Generally, BABA restrictions do not include tools, equipment and supplies that will be removed from the construction site at the completion of the project. BABA only applies to articles, materials, and supplies that are consumed in, incorporated into, or affixed to an infrastructure project. Those items temporarily brought to the site and removed at or before completion of the project (such as temporary scaffolding) are not included. Additionally, removeable equipment and furnishings (e.g. desk chairs) that are used at or within the infrastructure but are not an integral part of the structure are not typically included. However, exceptions may apply in the case of deliverables under public infrastructure contract that are needed for ongoing operations or maintenance after the project is commissioned. Many of these determinations are fact intensive so it is generally wise to seek clarification from the project owner/grantee agency if there is any doubt as to whether BABA applies to an item.

How to Remain Compliant in Exceptional Circumstances

One of the loudest criticisms of BABA is the potential to compound challenges with existing supply chain constraints. The lack of existing domestic capacity can make it difficult to produce certain types of materials, such as zinc and lumber, in the United States. Non-compliance with BABA requirements can result in severe penalties, such as suspension, debarment or violation of the False Claims Act, and in some circumstances, potential criminal prosecution. The proper mechanism for addressing such concerns is to seek an exception to the BABA mandates through the waiver process.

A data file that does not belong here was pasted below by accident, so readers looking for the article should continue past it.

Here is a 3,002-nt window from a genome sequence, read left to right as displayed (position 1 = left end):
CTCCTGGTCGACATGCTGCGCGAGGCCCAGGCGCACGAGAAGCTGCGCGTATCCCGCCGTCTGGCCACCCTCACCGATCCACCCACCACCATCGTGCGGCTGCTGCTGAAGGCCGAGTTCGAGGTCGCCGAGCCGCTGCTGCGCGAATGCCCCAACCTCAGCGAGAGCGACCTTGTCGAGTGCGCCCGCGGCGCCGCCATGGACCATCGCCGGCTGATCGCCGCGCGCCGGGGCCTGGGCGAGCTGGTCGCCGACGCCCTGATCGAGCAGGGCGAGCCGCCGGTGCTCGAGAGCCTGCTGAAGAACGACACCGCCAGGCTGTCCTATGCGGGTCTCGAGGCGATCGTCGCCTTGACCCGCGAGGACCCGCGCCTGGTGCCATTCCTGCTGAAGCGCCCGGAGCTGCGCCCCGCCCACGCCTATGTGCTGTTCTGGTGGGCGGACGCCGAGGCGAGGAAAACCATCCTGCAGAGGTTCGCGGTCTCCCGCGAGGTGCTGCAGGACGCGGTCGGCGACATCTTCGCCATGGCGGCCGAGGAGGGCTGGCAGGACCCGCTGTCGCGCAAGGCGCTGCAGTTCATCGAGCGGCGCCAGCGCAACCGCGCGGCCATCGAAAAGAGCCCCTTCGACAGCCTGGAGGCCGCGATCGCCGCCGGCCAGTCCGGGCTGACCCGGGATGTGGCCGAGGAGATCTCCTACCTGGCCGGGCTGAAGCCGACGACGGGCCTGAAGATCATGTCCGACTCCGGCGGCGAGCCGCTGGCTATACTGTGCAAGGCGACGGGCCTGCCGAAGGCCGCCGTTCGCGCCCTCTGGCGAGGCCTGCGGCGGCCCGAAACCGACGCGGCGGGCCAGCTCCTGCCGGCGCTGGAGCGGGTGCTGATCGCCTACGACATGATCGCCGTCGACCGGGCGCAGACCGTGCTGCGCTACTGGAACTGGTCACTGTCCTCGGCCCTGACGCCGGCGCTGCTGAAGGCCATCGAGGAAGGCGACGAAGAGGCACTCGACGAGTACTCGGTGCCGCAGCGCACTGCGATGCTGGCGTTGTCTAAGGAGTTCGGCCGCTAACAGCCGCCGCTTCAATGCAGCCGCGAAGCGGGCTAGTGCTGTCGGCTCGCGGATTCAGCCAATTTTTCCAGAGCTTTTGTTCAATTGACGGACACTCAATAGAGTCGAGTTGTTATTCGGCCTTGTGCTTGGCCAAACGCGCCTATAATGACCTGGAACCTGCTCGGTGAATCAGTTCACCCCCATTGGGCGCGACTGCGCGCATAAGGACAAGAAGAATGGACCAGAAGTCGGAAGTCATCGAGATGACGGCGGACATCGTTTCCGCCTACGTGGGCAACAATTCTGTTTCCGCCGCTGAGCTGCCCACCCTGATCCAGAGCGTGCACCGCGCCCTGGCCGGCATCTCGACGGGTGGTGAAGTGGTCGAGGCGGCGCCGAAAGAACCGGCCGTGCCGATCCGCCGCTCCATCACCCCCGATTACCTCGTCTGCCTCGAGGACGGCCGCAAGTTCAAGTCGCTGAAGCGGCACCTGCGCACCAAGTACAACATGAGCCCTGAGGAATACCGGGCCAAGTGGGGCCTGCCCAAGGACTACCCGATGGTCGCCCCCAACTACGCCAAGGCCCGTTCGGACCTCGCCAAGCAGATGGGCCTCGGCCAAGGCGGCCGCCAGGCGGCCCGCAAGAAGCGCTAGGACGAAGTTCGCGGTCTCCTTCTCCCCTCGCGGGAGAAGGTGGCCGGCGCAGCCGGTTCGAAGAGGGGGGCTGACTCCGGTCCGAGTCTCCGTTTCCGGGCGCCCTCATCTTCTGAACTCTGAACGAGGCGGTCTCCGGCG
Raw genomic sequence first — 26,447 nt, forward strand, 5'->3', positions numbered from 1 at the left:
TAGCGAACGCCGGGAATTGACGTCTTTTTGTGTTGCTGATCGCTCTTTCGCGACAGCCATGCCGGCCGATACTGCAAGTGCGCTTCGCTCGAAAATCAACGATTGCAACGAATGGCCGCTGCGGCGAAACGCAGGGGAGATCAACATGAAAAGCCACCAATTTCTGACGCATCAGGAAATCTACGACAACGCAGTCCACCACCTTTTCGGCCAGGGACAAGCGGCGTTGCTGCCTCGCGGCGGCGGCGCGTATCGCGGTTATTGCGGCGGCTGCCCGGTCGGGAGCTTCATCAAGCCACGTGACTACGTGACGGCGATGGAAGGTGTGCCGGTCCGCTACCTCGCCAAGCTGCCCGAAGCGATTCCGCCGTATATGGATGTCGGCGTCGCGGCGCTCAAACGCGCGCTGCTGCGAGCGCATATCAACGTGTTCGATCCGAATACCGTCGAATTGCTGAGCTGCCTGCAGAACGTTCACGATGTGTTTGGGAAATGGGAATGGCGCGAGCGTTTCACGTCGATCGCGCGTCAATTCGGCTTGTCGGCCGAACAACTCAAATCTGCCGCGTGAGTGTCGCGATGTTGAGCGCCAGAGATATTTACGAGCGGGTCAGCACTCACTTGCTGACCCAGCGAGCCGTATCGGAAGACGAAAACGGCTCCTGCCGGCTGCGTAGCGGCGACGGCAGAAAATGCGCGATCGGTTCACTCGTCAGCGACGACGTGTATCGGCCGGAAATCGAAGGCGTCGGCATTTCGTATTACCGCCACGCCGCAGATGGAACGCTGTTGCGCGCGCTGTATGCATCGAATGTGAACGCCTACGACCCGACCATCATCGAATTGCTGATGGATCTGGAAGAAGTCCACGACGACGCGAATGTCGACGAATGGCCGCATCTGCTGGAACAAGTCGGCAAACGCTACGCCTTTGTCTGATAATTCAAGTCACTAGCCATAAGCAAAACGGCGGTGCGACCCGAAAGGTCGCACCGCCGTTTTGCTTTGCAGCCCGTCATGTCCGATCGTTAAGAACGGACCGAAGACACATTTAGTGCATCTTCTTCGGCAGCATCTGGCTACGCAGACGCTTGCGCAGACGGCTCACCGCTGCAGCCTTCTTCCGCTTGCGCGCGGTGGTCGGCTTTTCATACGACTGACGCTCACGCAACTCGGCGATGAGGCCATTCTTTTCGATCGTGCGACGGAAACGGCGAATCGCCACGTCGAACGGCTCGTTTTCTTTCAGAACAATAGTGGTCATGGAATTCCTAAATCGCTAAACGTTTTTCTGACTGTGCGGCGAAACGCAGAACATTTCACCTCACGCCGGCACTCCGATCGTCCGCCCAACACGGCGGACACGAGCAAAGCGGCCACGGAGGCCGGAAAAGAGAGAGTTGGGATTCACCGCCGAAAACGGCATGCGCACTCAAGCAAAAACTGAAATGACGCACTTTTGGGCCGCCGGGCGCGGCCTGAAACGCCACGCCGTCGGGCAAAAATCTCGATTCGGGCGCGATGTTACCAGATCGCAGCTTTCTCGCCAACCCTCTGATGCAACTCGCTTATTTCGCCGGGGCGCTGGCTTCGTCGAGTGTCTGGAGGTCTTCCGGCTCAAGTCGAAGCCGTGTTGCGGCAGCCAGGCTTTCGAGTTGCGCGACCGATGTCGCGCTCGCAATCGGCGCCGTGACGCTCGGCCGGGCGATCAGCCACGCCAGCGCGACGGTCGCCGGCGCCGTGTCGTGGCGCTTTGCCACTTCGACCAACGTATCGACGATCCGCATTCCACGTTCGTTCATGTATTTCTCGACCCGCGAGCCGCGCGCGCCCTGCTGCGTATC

The revisions to BABA did not substantively change the waiver request process. Federal agencies maintain direct statutory authority to propose and issue waivers under section 70914(b) of BABA and 2 CFR §184.7(a). Every waiver must be reviewed by the Made In America Office. Grant recipients may apply for a waiver in these justifiable circumstances:

1) Applying the Buy America Preference would be inconsistent with the public interest;

2) Types of iron, steel, manufactured products, or construction materials are not produced in the United States in sufficient and reasonably available quantities or of a satisfactory quality; or

3) The inclusion of iron, steel, manufactured products, or construction materials produced in the United States will increase the cost of the overall infrastructure project by more than 25 percent. 2 CFR §184.7(a).

Best practices suggest working with legal counsel to address any identified compliance issues timely and seek needed clarification by communicating with the project owner/grantee agency. If a waiver is necessary, follow the proper procedure and request the waiver as soon as possible.

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DISCLAIMER: Because of the generality of this update, the information provided herein may not be applicable in all situations and should not be acted upon without specific legal advice based on particular situations.